On brink of vote, Iraqi parliament makes new demands
Landmark agreement on US troops is delayed as lawmakers seek more checks on Shiite-led government
Baghdad — Iraqi lawmakers Wednesday came close to voting on a landmark deal that would set a withdrawal date for US troops but instead called for last-minute reforms in exchange for their support on the security pact.
The demands, which could delay the vote to determine the future role of American forces in Iraq by one day or as much as several months, centered around fears that Iraq's Shiite-led government would become too powerful when American forces leave.
Sunni lawmakers also said that their new stipulations, formulated just Tuesday, stemmed from discontent over growing Iranian influence across Iraq and a belief that a new administration in Washington may not honor the terms of the deal, which requires US forces to pull back to their bases next June and depart Iraq altogether in 2011.
"Bush will leave and Obama will take over – I think this is a strategic decision that the Bush government cannot make," says Omar Abdul Sattar of the Accordance Front, the largest Sunni bloc in parliament and a key player in passing any agreement.
Clutching the 19-page Status of Forces Agreement, Dr. Abdul Sattar echoed a widely held sentiment here that undermines almost any debate on the agreement.
"I don't think the American troops will ever withdraw," he says. "Please understand me – the Iranian infiltration has entered our souls, our bodies, our education, our beliefs.... and it happened under the umbrella of the United States."
Lawmakers, up against a deadline of a parliamentary recess this week as dozens of members leave for the pilgrimage to Mecca, met under unusually tight security. Iraqi soldiers ringed the building, partly in response to threats against anyone voting for the agreement negotiated with Washington, one lawmaker says.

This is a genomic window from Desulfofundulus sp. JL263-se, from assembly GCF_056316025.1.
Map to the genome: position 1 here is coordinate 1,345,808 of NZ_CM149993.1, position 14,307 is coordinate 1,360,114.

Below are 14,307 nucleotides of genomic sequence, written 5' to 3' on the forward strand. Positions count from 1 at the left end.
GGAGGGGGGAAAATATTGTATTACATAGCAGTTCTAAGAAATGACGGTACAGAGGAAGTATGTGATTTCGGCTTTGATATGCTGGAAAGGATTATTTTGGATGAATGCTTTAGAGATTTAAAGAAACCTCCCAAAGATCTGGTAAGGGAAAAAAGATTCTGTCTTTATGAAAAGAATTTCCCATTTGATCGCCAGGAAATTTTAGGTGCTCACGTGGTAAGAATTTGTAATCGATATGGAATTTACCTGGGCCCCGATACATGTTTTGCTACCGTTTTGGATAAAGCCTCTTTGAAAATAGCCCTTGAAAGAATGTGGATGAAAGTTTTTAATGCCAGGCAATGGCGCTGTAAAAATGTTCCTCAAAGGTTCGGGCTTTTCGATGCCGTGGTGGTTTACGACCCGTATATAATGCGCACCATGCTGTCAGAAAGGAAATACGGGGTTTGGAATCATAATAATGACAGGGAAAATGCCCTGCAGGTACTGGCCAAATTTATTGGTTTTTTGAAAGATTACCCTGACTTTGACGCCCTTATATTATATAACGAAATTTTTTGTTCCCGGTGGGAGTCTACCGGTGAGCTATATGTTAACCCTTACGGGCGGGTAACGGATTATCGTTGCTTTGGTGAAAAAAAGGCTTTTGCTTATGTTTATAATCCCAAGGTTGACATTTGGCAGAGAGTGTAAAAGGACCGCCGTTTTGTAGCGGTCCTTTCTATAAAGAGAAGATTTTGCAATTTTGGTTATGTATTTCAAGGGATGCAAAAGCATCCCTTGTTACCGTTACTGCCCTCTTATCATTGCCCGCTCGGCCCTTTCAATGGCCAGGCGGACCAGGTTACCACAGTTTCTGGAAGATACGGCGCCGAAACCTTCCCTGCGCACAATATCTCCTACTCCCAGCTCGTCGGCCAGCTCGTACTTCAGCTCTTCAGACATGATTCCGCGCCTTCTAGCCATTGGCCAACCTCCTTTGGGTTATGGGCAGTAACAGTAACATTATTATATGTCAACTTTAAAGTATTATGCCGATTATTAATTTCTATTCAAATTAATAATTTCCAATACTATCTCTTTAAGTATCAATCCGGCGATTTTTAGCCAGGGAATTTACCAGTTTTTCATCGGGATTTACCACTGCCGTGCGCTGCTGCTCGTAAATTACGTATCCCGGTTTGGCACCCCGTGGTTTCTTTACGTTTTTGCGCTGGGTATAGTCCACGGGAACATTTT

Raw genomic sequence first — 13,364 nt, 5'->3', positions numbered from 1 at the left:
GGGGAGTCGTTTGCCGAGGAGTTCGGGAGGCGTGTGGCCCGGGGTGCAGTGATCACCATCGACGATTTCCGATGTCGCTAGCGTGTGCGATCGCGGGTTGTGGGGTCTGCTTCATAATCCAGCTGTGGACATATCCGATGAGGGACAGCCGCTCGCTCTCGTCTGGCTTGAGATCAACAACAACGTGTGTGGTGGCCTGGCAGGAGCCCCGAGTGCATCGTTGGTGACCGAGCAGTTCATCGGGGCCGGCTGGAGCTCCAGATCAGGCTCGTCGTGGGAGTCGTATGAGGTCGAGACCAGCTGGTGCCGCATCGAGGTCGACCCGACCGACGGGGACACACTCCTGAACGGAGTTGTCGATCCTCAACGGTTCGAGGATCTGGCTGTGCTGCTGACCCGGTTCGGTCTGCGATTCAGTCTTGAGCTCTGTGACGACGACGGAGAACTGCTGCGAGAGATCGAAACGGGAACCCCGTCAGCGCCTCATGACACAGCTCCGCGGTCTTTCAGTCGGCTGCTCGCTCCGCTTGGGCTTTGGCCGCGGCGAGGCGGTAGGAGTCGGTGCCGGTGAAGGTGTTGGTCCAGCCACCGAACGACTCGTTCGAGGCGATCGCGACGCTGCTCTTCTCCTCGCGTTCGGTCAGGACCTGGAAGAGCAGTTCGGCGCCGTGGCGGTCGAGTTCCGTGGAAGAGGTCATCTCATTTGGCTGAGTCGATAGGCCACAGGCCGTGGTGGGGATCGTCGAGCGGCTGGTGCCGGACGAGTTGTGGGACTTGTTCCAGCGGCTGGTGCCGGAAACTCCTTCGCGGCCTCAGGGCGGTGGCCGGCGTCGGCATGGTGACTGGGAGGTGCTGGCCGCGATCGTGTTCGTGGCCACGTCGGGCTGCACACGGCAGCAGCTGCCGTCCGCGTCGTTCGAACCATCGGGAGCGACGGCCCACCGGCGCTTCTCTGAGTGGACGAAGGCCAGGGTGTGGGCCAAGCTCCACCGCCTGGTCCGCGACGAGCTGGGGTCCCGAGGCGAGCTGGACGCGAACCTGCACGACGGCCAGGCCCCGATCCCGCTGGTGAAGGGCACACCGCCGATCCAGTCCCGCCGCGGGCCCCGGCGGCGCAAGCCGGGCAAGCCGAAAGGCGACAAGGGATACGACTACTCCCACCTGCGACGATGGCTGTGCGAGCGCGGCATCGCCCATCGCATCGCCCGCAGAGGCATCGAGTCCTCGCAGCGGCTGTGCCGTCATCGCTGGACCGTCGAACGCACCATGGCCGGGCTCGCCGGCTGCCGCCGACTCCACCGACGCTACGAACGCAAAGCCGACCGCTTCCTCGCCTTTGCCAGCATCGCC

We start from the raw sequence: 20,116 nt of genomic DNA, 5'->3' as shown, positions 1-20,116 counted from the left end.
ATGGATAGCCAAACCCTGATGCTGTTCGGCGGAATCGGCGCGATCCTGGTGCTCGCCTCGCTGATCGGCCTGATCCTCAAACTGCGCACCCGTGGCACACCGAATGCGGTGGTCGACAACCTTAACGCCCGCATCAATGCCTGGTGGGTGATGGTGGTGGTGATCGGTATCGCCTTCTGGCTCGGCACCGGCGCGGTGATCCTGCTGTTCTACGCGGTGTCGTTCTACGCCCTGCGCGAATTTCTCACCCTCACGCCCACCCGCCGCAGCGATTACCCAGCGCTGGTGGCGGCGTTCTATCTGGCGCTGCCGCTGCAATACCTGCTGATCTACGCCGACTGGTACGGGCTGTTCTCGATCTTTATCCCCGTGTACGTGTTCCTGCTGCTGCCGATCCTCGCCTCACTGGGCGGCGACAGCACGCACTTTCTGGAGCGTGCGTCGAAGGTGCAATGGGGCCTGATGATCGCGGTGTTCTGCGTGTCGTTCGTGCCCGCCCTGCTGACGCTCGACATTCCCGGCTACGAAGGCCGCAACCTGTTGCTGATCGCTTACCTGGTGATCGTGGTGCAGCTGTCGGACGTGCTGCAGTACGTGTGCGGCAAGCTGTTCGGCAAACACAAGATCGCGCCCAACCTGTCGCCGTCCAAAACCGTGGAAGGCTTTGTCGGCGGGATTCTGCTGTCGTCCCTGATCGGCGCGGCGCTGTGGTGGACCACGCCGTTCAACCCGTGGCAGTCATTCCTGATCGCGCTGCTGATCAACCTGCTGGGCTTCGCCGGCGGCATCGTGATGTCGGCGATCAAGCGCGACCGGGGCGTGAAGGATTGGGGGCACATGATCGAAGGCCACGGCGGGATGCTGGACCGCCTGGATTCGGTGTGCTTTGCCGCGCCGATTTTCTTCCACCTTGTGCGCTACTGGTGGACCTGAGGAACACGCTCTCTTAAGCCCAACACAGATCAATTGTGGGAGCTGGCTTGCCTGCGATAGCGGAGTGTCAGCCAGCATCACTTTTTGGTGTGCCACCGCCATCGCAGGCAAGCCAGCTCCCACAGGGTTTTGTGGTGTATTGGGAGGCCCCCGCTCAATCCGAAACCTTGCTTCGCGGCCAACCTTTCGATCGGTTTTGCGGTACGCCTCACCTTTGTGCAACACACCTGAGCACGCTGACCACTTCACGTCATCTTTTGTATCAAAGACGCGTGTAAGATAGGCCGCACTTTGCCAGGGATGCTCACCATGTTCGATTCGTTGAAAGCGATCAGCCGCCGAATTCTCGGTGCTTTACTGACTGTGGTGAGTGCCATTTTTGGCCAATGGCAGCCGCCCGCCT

In exchange for their support for the security agreement, a wide variety of Sunni, Kurdish, and even Shiite parliamentarians are insisting on a political reform package that would increase checks and balances on Prime Minister Nouri al-Maliki's Shiite-led government. For the Sunnis, fears of empowering Iraq's Shiite-dominated security forces underpins much of the opposition.
"We are afraid that the Iraqi armed forces or the government will become more powerful," says Ayad al-Samurai, head of the Accordance Front. He says Iraq's Sunni vice president, Tareq al-Hashemi, had called Vice President Cheney to brief him on the political reforms being demanded.
The Iraqi government "spent nine months negotiating with the Americans and they want us to decide in 72 hours – this is unacceptable," says Alaa al-Maki of the Iraqi Islamic Party.
Amid the backdrop of an authoritarian prime minister who has run into problems with his Kurdish and Shiite coalition partners, the dispute appears to be wider than sectarian politics.
"It is no longer a sectarian conflict, so we shouldn't look at it like that … the map of alliances is much different than it was two years ago," says Mr. Samurai.
Indeed one thing many of the parties appear to agree on is discontent with Mr. Maliki.
"If we cannot change Maliki's mind, we must change Maliki," says Dr. Abdul Sattar.
He says the Accordance Front would back the Status of Forces Agreement on two conditions: if the political reforms are passed and a separate motion for a popular referendum on the US troop presence six months from is approved.
Parliamentarians loyal to Shiite cleric Moqtada al-Sadr have called for an immediate withdrawal of US troops and have boycotted the debate. They say they will not endorse the political reform package as being too limited, but support a referendum.
"If it is presented to the Iraqi people, we are certain they will reject it," says Akeel Abdul Hussein, spokesman for the Sadr bloc in parliament.
Asked why they were raising concerns so late in the process, some lawmakers describe it as their duty.
"We are politicians, and as politicians we will discuss and negotiate against everything including the agreement," says Mr. Maki of the Accordance Front.
Outside parliament, some Iraqis couldn't seem to agree on whether they distrusted the Americans or their own politicians more.
"Members of parliament don't care about the people, they just care about themselves," says Ahmed, an entrepreneur who has opened a cell phone shop so new the red welcome mat outside the door is still clean. He says the right thing to do is have Iraqis taking control of their own country. "We need this agreement to put us in the right direction," he says.